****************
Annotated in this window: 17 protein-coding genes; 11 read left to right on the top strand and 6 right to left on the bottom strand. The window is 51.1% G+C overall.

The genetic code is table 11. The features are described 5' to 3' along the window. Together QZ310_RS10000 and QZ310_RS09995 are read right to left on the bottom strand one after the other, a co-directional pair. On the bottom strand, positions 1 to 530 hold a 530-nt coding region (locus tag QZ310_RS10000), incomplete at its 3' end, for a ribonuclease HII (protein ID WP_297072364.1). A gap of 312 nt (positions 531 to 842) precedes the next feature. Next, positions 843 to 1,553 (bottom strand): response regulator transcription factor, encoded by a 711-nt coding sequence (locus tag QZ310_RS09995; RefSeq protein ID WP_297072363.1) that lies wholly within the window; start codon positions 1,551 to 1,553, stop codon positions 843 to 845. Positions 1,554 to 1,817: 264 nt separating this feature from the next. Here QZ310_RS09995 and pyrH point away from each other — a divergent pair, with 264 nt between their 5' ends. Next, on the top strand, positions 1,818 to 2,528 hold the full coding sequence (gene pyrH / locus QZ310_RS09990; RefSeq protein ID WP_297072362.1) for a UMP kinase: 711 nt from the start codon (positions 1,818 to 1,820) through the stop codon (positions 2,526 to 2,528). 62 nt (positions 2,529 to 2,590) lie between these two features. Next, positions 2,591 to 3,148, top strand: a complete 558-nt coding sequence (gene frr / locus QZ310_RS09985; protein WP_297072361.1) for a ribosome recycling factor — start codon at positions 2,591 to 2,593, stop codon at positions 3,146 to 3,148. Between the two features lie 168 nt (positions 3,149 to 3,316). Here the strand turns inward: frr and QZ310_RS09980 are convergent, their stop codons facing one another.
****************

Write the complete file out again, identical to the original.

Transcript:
Annotated in this window: 17 protein-coding genes; 11 read left to right on the top strand and 6 right to left on the bottom strand. The window is 51.1% G+C overall.

The genetic code is table 11. The features are described 5' to 3' along the window. Together QZ310_RS10000 and QZ310_RS09995 are read right to left on the bottom strand one after the other, a co-directional pair. On the bottom strand, positions 1 to 530 hold a 530-nt coding region (locus tag QZ310_RS10000), incomplete at its 3' end, for a ribonuclease HII (protein ID WP_297072364.1). A gap of 312 nt (positions 531 to 842) precedes the next feature. Next, positions 843 to 1,553 (bottom strand): response regulator transcription factor, encoded by a 711-nt coding sequence (locus tag QZ310_RS09995; RefSeq protein ID WP_297072363.1) that lies wholly within the window; start codon positions 1,551 to 1,553, stop codon positions 843 to 845. Positions 1,554 to 1,817: 264 nt separating this feature from the next. Here QZ310_RS09995 and pyrH point away from each other — a divergent pair, with 264 nt between their 5' ends. Next, on the top strand, positions 1,818 to 2,528 hold the full coding sequence (gene pyrH / locus QZ310_RS09990; RefSeq protein ID WP_297072362.1) for a UMP kinase: 711 nt from the start codon (positions 1,818 to 1,820) through the stop codon (positions 2,526 to 2,528). 62 nt (positions 2,529 to 2,590) lie between these two features. Next, positions 2,591 to 3,148, top strand: a complete 558-nt coding sequence (gene frr / locus QZ310_RS09985; protein WP_297072361.1) for a ribosome recycling factor — start codon at positions 2,591 to 2,593, stop codon at positions 3,146 to 3,148. Between the two features lie 168 nt (positions 3,149 to 3,316). Here the strand turns inward: frr and QZ310_RS09980 are convergent, their stop codons facing one another.